The Ethiopian South

All the “travel” blogs we have done up to now have been about the North of Ethiopia, partly because that is where we live, and partly because there is so much to see – with its two and a half millennia of first pagan, then Christian, civilisation – which differs most markedly from the common perception of Africa.

However, 18 months ago, we made a trip to the Ethiopian South, specifically the “South Omo” area, which is still inhabited by pastoralists who have more in common with the other nomadic and semi-nomadic tribes of East Africa like the Kenyan Masai than with the settled populations of northern Ethiopia. Of course, they are not untouched by the modern world: apart from tourists like ourselves, they are the object of government policies of “sedentarisation” – a neutral way of describing the attempt to make them part of the ‘developmental state’ through education and modernisation. Nonetheless, the different tribes in this area have retained unique cultures and ways of life, though these have inevitably evolved and adapted in response to both tourism and political action.

One of the reasons we have waited so long to talk about the trip is that there is a certain discomfort in what might be described as the voyeuristic nature of tourism here. The object of the visit is not the great monuments to human aspiration and religious belief, like the stelae of Axum, the sunken chapels of Lalibela or the rock-hewn mountaintop churches of the Gheralta. The reason you visit the tribal areas is to see the people, get a glimpse of their culture and photograph them, at times in exchange for money.

That said, looking back at the photographs 18 months on, is to be reminded of a remarkable experience. We travelled with an Ethiopian friend from Mekelle, Mitiku (see previous blog, “Mitiku’s Story”). Apart from the pleasure of his company, Mitiku speaks several Ethiopian languages and is also an anthropologist by profession, so we hoped that he would help us out with both some of the linguistic difficulties and with scholarly insight. We also naively thought that by having an Ethiopian with us, we would feel less “foreign” and closer to the people who are also Ethiopian, albeit with a totally different culture. That didn’t happen, as he was presumed to be our guide, rather than one of our party!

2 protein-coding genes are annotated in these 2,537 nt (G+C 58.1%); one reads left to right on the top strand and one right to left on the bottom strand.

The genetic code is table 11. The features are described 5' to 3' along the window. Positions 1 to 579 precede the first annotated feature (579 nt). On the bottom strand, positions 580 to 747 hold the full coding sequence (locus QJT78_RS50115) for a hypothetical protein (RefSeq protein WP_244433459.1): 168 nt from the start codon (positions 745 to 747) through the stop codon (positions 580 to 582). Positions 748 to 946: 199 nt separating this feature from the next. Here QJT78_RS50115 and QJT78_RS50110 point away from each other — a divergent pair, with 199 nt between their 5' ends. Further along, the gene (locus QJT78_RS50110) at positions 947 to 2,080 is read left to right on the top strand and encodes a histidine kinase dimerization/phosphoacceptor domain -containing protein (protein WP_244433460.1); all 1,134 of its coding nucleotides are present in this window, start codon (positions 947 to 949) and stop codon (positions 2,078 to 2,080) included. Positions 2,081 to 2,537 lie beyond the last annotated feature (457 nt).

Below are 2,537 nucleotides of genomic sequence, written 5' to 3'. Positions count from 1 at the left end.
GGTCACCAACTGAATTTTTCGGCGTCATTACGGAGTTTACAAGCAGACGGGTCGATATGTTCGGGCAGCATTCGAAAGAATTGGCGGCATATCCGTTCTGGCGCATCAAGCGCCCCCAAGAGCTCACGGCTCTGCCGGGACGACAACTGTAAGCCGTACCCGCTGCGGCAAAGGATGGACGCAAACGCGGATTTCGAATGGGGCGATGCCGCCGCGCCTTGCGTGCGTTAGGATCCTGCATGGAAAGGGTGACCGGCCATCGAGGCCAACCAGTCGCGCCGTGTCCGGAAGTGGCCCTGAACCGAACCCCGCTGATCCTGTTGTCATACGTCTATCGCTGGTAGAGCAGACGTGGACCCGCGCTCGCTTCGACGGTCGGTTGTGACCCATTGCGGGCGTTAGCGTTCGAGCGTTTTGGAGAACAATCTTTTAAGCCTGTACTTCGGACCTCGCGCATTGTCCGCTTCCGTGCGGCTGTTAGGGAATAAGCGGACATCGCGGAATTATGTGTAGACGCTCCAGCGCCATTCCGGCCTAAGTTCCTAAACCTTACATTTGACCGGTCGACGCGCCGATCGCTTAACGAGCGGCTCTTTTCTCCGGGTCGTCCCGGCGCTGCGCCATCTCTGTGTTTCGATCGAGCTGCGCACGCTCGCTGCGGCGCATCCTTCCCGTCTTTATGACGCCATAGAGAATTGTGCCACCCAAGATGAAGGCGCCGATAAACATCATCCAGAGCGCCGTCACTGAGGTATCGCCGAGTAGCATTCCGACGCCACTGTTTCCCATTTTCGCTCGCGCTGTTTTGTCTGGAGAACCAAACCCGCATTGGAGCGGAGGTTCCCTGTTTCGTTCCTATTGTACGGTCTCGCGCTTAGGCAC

The Hamer
We “visited” three groups: the Hamer, the Mursi and the Karo. This posting will be about the Hamer (or Hamar) people. As Google will (or rather won’t) show you, there is not much information to be had about their history or origins, although some scholars link them directly with early Egyptian civilisation. As tourists, our main encounter with them was through the spectacle for which they are best known, the rite of passage for young men called the “bull jumping” ceremony. Since the photographs speak for themselves, what follows is just some background to what they show.

This ceremony traditionally takes place between late February and early April, but we witnessed it in January. Maybe it has become a kind of movable feast, adjusted to the presence of tourists. In any case, it is a three-day ceremony through which every young man of the tribe must pass in order to become marriageable. The third day is the most spectacular, not to say disturbing.

Although the culmination of the ceremony is the “bull jumping”, it is undoubtedly the preliminaries, dominated by female relatives of the “jumper”, which are the most dramatic and unsettling. A group of these women dance and sing and blow horns, then approach the young men – friends or relatives of the male protagonist – and taunt them into whipping them. As you can see from the pictures, this is no token flogging, but violent and physically damaging, carried out with flexible sticks like willow wands or birches on bare skin that causes deep bleeding gashes. The overwhelming impression is that the males inflicting the damage are reluctant, and it is the women, who drink heavily before and during the event, presumably to anaesthetise themselves and release their inhibitions, who dominate the show and invite the violence by their mockery. We were subsequently told that the women involved are unable to move or get up for days or weeks after each ceremony, but they carry the scars as a mark of pride… and inevitably some of the lash marks become septic. Bear in mind too that the women will subject themselves to this at numerous bull jumpings as the various men in the family prove themselves eligible for marriage. Each man jumps the bulls just once, as long as he succeeds. If not, the challenge is repeated.